China’s Pre-Reform Import Timeline: From Silk Road to 20th Century


As mentioned in our “brief” economic history of China post, let’s just say the Chinese have never been all that fond of foreigners. For the most part, they considered them inferior “barbarians” (a commonly-used term) that needed to be kept at bay. However, this doesn’t mean no trade whatsoever existed, not at all.

As of approximately 139 B.C., Zhang Qian (China’s most representative trail blazer) established the Silk Road through which China was able to “import” primarily horses, gold and silver. As time passed, the so-called Maritime Silk Road came to fruition during the 6th and 7th century, enabling China to import different kinds of products such as condiments and glassware.

One of the world’s other famous trail blazers, Marco Polo, took advantage of the Silk Road and managed to reach China in the 13th century, with goods from Italy not being brought to the attention of the Chinese. Roughly two centuries later (around the 15th centurt), Zheng He led his fleet throughout Southeast Asia and even arrived in Africa, returning with all sorts of condiments and precious stones.

Later on, in a manner which still haunts China to a certain degree, a wave of Western commodities ranging from textiles to meat (Berkshire pigs from Great Britain) was pretty much forced upon China during the two Opium Wars. Due to the fact that European nations were technologically superior as a result of embracing the First and Second Industrial Revolution (as opposed to China, who initially refused to import technologies such as steam engines in a way that left little room for interpretation), they ended up dominating China militarily as well and essentially forced trade upon China.

As of the early days of the 20th century, however, China did start importing advanced Western technologies. Initially when it comes to shipbuilding and then exchanging commodities for German weapons and machinery in the 1930s and 1940s. Economically speaking, this put China in a less than desirable position, one similar to that African nations currently find themselves in. By limiting yourself to exporting commodities rather than nurturing a domestic industry that’s capable of putting more complex higher value-added products on the table, you’re essentially (with or without realizing it) accepting a bottleneck which can even risk strangling your economy.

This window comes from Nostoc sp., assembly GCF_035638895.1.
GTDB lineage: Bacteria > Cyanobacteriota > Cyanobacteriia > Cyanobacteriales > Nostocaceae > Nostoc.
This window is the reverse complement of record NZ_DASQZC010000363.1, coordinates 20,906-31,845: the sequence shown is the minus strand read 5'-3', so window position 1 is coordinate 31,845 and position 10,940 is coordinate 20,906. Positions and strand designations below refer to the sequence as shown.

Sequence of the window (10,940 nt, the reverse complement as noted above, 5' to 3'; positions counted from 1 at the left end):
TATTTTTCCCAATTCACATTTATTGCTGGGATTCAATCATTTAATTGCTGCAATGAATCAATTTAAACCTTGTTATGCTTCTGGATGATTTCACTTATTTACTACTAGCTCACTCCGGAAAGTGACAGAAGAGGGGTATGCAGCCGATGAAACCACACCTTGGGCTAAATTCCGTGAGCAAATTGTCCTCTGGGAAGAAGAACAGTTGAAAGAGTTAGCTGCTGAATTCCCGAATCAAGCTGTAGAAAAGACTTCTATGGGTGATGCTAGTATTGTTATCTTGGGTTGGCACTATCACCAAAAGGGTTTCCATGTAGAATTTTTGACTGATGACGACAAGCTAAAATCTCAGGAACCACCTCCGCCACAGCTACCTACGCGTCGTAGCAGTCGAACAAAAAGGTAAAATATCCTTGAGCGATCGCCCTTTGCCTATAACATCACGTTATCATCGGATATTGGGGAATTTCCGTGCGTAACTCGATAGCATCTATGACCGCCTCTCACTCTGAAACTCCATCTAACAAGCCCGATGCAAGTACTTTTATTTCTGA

After Mao Zedong’s forces managed to control China in the aftermath of World War II, many of the previously-mentioned tensions with respect to trade being forced on the Chinese ended up manifesting themselves, with the Mao Zedong regime being less than willing to embrace robust relationships with Western nations, preferring its complex (in ways one can consider both good and bad) relationship with the USSR.

Only when geopolitical conditions changed and China’s relationship with the USSR became problematic did Mao Zedong start accepting the idea of collaborations with the West, a collaboration which ultimately became inevitable, as illustrated by Richard Nixon’s 1972 visit. While relationships with the West did improve as time passed, it would take until Deng Xiaoping’s reforms kick in for things to really be put on the right track but more on that in another article.